Pig farmers warned not to dump dead animals in rivers
THE government has not yet identified the farmers who dumped dead pigs found in a major Metro Manila river but warned hog raisers that disposing of dead animals in waterways is illegal and facilitates the spread of diseases like African Swine Fever (ASF).
Marikina City Veterinarian Manuel C. Carlos told BusinessWorld by phone that river recovery operations in the city have been suspended pending a finding on the hogs’ cause of death.
“Pinagbawal ni Mayor Marcelino [R.] Teodoro lahat ng activities dito kasi nga hindi natin alam kung ano yung ikinamatay nung mga baboy (the mayor has suspended recovery operations because the cause of death has not been determined),” he said.
He added that ASF is not thought to be transmissible to humans but the carcasses may be harboring other diseases.
Between Sept. 12 and 15, 58 dead pigs were recovered from the Marikina River.
Mr. Carlos said the authorities are still trying to determine the farms where the dead pigs are from and is awaiting the outcome of laboratory tests to confirm the cause of death.
He also said that water samples from the river are also being examined for contamination, adding that the Department of Environment and Natural Resources (DENR) is conducting the tests, which will take seven days.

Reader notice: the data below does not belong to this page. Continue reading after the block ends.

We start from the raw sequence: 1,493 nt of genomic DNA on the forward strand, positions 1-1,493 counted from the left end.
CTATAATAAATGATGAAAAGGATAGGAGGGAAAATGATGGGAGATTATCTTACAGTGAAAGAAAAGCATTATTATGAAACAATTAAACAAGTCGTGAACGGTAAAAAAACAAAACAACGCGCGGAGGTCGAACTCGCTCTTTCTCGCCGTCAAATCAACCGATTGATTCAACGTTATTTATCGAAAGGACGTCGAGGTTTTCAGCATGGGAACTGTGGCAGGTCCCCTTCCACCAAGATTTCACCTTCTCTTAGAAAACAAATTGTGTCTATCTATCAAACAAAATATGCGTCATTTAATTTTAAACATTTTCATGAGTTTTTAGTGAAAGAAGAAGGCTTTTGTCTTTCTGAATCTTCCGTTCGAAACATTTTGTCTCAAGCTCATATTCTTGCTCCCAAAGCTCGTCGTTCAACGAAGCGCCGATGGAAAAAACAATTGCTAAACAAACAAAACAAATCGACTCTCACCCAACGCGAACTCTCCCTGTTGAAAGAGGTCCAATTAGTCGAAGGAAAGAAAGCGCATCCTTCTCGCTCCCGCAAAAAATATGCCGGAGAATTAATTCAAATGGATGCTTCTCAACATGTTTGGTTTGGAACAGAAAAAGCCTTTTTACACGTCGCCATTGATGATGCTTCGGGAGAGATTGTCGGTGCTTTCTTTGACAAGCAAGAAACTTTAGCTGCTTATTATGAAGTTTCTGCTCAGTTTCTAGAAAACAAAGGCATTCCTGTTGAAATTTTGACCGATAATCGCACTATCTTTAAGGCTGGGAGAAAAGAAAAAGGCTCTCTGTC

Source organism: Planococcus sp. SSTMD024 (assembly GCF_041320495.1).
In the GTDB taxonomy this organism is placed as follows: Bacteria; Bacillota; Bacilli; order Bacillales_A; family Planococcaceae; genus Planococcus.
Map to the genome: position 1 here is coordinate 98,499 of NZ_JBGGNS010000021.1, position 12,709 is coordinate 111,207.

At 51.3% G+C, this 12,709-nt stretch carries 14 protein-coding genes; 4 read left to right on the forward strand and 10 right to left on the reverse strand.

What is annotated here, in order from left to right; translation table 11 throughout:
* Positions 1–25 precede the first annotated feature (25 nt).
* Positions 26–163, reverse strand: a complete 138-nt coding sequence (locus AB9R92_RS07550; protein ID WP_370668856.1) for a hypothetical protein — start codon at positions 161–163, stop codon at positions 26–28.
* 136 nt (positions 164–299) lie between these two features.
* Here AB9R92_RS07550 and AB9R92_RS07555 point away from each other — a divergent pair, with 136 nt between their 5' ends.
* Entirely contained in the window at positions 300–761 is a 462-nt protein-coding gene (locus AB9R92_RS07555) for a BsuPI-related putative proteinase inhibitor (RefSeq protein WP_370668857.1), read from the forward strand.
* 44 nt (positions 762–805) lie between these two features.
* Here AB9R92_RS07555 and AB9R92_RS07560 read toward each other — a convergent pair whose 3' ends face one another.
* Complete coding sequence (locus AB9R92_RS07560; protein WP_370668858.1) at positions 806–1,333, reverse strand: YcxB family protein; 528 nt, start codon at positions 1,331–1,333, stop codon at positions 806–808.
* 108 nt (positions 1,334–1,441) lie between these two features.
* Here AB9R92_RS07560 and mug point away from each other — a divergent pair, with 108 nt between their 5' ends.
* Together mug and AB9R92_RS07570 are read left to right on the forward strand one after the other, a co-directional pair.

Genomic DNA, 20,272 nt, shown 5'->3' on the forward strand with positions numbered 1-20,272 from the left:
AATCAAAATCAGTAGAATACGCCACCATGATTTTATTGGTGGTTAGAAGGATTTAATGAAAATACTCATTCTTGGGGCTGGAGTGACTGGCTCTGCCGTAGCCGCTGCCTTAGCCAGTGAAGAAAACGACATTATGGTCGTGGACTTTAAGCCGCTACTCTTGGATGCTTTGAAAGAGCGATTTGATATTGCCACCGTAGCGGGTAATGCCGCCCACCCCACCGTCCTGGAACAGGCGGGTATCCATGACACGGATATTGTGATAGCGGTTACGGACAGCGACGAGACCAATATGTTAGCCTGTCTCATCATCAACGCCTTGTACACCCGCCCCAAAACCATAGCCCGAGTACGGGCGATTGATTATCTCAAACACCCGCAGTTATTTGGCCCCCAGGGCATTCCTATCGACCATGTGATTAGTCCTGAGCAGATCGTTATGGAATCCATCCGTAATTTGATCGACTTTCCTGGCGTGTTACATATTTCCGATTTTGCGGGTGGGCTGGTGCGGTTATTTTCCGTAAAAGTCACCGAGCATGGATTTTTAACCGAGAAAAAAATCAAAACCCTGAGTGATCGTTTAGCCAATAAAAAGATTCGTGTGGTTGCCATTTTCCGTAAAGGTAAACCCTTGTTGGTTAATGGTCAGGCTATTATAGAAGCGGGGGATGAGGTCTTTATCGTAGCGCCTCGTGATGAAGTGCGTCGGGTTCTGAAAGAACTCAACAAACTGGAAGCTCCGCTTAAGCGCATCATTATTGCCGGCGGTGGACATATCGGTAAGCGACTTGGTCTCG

Dead pigs have also been found at a creek in barangay Bagong Silangan, Quezon City. The Quezon City Veterinary Office declined to comment.
In an appearance Saturday on CNN Philippines, Quezon City Mayor Josefina G. Belmonte said: “Two barangays, I think, have been verified (as) positive (for) ASF.”
“There are three pigs that have been found in a creek in Barangay Bagong Silangan; it has now been verified that there are 11 mortalities in Barangay Bagong Silangan and they have been tested positive for African Swine Fever… that’s one barangay,” she said.
According to Google Maps, parts of Barangay Silangan border the Marikina river. The barangay is also directly east of Payatas, which is located on the shore of the La Mesa reservoir.
The Department of Agriculture (DA) said Ms. Belonte’s determination of the disease was “too early” given that the time it takes to test for ASF.
Meanwhile, Malacañang said President Rodrigo R. Duterte will not be issuing any orders on ASF, saying that it expects the DA to take the lead.
“There’s no need for any directive from the Palace simply because the DA Secretary knows what he is going to do. He’s been tasked to do it, and he is doing it,” the President’s Spokesperson, Salvador S. Panelo, said in a briefing.
The DA warned hog raisers against dumping dead pigs into waterways without reporting the deaths to the authorities. Quarantine procedures require that pigs killed by a suspected disease or culling be buried.
Dumping into rivers is ”utterly irresponsible on the part of the backyard raisers as they did not only violate the laws, but (they) also spread the disease pathogens much faster,” Agriculture Secretary William D. Dar said in a statement.
He said these hog raisers have violated Republic Act 8485, or the Animal Welfare Act. Violators face imprisonment of at between six months and two years or a fine of between P1,000 and P5,000.
Another possible law they have violated is RA 9003, or the Solid Waste Management Act, he said. — Vincent Mariel P. Galang